In December 2021, the International Monetary Fund (IMF) advised the federal government to remove fuel and electricity subsidies in early 2022, noting that the subsidies benefit only the rich.
The World Bank also joined the fray, calling on the federal government to end what it described as ‘its expensive fuel subsidy regime’ within three to six months.
The global lender in its report advised that the removal of the subsidy must be accompanied by ‘aggressive reform effort’ that could contribute more to growth than a sustained period of high oil prices.”
According to the World Bank Update, the poorest 40% of people in Nigeria consume less than 3% of the total available Premium Motor Spirit in the country, noting that the rich benefitted
Making a U-Turn?
Economic affairs commentators and members of the opposition had waited for a rebuttal of the claim by the Senate President, given the overwhelming support for the planned subsidy removal and the various pronouncements made over the issue by members of the President’s cabinet.
A Lagos-based economist who prefers anonymity said although the Senate President is a high ranking political and government leader, his claim that President Buhari has dissociated himself from subsidy removal should be taken with a pinch of salt.
“Recall that the President had hinted about subsidy removal when he signed the Petroleum Industry Act into law last year. We should wait until he publicly renounces his earlier position on this issue, the economist, who is also the managing director of an asset management company told THISDAY.
Chief Executive Officer, Centre for the Promotion of Private Enterprise (CPPE), Dr Muda Yusuf, in an interview with our correspondent, dismissed the Senate President’s statement on subsidy removal, saying there is a law that is governing the deregulation of the petroleum industry which cannot be invalidated easily.
He said, “My perspective is that we have a law, which is the Petroleum Industry Act and to the extent that the law has not been repealed, I think the position of that law is binding on everybody including the president. He was the one that signed the law and this deregulation is part of the law, so the fact that the Senate President went there, we don’t know what they discussed, but that is not enough to override an act of the National Assembly, that is very clear, and that is the law.”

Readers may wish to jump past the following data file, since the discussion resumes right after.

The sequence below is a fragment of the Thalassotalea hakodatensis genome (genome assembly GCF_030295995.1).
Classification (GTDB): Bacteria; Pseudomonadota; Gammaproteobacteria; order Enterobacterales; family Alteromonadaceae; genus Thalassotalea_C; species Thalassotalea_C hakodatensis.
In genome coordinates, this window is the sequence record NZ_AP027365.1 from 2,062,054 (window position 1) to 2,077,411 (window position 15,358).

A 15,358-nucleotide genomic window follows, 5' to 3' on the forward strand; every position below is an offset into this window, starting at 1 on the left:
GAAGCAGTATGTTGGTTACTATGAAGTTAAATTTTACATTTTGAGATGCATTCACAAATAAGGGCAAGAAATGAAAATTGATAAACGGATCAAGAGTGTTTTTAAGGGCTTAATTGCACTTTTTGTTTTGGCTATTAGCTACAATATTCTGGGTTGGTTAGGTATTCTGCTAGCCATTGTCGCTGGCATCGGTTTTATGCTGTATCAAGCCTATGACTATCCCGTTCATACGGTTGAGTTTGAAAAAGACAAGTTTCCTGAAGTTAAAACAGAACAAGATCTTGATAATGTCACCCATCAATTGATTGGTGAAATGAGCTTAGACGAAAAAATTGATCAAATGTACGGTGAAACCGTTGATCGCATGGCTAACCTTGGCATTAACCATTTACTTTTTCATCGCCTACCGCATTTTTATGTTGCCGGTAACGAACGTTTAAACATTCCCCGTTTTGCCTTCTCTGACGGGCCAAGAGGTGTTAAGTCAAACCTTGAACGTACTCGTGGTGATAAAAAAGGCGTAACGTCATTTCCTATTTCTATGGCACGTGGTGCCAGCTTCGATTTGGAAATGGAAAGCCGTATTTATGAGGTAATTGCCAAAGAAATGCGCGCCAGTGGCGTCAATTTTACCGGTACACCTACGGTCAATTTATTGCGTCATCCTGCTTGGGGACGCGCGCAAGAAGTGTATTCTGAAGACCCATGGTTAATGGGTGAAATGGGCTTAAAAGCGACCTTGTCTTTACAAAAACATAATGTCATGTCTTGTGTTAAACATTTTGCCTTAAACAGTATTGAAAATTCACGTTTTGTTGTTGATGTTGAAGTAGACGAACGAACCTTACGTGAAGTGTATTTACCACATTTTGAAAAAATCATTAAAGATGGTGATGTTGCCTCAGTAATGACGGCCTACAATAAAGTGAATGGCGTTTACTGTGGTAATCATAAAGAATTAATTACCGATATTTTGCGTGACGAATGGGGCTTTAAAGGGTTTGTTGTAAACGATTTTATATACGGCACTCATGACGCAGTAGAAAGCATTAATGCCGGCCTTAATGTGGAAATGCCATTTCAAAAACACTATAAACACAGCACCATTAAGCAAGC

Yusuf also sees the Senate President’s report as a mark of inconsistencies, given the commitment of the agents of President Buhari administration on subsidy removal.
“The second point is that it will amount to very big inconsistencies, apart from the legal aspect. The ministers -the finance and petroleum – have been speaking about deregulation, the National Assembly has been speaking about it, so how can you suddenly turn around and say the President is not aware of it? It doesn’t add up. I think there are some gaps in that communication between the Senate President and the President. But the situation, as far as government policy is concerned, is quite clear.”
The economist, however, doubted if the current arrangement can make subsidy removal workable since the policy was being pushed because of the anticipated readiness of Dangote and NNPC refineries within the first half of the year.
“When it comes to the practical aspect of implementation because the election is next year and the minister said the provision for subsidy was up to June if the refineries don’t come on stream
(I believe that was the calculation of the government, that the Dangote Refinery and the NNPC Refineries would have come on stream by that time), if we have this and we have very robust refining of petroleum products, then it will be easy to transit into a full deregulated regime. But if the refineries are not ready, it will be extremely difficult, particularly from the political strategy point of view. It’s very difficult to remove subsidies when you have a few months to the election. But that is not enough to invalidate whole legislation and act,” Yusuf insisted.